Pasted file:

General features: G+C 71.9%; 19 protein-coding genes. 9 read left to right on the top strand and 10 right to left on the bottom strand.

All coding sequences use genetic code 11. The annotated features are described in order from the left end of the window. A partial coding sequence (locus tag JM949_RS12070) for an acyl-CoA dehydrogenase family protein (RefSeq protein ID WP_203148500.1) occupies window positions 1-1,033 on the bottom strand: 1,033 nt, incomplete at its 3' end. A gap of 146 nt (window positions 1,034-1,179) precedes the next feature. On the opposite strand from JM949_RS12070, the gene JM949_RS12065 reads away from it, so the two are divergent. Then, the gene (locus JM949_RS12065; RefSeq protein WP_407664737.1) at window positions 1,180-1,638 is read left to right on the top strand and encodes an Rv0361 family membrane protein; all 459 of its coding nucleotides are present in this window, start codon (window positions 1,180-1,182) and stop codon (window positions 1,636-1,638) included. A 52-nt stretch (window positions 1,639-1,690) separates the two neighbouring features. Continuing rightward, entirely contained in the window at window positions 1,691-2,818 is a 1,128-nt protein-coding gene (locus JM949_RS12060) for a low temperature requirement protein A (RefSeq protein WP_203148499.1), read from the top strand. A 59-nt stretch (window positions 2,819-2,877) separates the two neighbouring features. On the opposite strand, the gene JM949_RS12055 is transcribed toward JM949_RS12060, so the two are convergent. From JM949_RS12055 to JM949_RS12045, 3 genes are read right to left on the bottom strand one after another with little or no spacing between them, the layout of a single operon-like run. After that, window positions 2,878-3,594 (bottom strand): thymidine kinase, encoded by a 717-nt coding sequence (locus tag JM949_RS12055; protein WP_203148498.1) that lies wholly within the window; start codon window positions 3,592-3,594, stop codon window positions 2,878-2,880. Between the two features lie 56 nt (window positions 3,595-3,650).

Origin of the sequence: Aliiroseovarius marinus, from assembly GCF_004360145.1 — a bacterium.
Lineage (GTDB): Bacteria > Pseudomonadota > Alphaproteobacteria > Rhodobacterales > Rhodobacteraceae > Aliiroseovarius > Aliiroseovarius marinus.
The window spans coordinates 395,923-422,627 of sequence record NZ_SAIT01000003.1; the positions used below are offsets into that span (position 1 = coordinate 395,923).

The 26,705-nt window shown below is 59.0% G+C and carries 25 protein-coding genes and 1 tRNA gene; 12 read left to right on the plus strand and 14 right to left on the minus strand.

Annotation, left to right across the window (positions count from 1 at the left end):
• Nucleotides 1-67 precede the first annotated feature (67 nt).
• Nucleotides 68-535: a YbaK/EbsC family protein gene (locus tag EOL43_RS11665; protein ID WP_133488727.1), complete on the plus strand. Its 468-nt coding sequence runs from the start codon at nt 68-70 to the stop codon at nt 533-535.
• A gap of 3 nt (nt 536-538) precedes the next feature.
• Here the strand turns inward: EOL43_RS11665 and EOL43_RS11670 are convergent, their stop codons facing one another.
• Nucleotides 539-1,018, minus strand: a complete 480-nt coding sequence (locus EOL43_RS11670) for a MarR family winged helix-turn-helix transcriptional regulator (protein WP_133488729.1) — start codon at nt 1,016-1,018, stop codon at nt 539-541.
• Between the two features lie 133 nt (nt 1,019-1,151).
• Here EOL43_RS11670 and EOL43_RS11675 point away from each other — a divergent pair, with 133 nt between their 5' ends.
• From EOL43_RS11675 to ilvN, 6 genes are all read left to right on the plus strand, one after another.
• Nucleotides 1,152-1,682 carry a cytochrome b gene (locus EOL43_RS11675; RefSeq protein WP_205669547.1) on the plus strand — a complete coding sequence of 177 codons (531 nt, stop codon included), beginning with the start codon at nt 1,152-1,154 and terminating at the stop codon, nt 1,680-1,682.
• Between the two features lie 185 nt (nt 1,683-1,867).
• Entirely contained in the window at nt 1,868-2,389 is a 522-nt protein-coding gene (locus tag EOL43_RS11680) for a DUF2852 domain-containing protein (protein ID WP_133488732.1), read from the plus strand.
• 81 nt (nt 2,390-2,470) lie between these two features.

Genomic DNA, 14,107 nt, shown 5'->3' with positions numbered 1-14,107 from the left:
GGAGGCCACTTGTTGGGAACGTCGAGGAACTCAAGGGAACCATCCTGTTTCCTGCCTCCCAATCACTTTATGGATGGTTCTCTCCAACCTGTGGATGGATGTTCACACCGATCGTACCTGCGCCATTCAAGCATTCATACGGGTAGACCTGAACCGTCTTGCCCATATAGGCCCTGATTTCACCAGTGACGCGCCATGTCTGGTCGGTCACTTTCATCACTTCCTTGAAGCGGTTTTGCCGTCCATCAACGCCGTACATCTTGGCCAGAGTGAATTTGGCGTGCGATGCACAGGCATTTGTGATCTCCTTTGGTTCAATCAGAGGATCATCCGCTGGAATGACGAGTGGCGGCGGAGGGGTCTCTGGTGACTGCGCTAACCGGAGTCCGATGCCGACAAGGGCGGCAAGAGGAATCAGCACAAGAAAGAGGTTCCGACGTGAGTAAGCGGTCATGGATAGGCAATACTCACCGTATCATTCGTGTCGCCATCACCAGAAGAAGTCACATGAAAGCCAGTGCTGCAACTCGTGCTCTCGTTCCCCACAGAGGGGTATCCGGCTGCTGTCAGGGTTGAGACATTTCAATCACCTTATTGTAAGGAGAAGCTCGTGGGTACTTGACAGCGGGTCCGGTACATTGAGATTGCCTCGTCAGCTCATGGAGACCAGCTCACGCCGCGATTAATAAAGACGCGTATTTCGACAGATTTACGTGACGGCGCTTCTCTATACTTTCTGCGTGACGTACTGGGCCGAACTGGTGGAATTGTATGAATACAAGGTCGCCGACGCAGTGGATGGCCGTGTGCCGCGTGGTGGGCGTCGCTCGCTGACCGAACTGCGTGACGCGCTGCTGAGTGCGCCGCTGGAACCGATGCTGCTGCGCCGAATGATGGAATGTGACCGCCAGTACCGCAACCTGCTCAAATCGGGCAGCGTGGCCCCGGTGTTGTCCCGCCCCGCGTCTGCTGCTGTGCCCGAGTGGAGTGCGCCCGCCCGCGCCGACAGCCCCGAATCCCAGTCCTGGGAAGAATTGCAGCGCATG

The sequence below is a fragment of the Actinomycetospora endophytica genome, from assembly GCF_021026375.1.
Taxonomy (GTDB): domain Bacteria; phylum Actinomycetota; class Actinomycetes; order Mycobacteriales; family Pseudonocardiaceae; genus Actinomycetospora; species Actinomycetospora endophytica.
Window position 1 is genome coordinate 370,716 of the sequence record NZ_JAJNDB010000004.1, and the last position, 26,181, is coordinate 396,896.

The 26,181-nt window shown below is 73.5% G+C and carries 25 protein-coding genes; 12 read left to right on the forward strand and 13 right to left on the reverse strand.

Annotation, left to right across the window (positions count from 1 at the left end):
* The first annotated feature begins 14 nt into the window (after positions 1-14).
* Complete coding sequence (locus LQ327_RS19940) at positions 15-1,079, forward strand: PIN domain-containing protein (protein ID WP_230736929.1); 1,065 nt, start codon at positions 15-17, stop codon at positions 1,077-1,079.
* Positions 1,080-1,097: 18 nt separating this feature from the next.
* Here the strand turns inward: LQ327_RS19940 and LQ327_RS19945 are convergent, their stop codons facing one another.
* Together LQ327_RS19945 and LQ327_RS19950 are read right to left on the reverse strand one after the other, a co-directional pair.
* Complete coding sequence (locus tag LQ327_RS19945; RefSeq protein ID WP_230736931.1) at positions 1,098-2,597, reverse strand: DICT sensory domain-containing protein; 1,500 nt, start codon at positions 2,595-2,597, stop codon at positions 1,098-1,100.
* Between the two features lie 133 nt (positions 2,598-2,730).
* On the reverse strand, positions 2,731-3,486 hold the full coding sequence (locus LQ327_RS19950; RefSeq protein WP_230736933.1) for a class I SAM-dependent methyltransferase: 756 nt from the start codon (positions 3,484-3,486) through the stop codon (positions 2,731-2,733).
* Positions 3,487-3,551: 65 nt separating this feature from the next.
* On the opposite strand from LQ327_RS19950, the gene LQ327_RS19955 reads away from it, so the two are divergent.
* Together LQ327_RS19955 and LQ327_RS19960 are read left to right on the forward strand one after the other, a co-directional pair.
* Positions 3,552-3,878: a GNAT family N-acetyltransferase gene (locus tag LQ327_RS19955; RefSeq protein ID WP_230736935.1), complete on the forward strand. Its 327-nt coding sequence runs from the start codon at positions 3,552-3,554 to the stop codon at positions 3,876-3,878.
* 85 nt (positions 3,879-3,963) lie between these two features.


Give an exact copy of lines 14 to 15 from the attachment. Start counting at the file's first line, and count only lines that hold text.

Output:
• Here EOL43_RS11670 and EOL43_RS11675 point away from each other — a divergent pair, with 133 nt between their 5' ends.
• From EOL43_RS11675 to ilvN, 6 genes are all read left to right on the plus strand, one after another.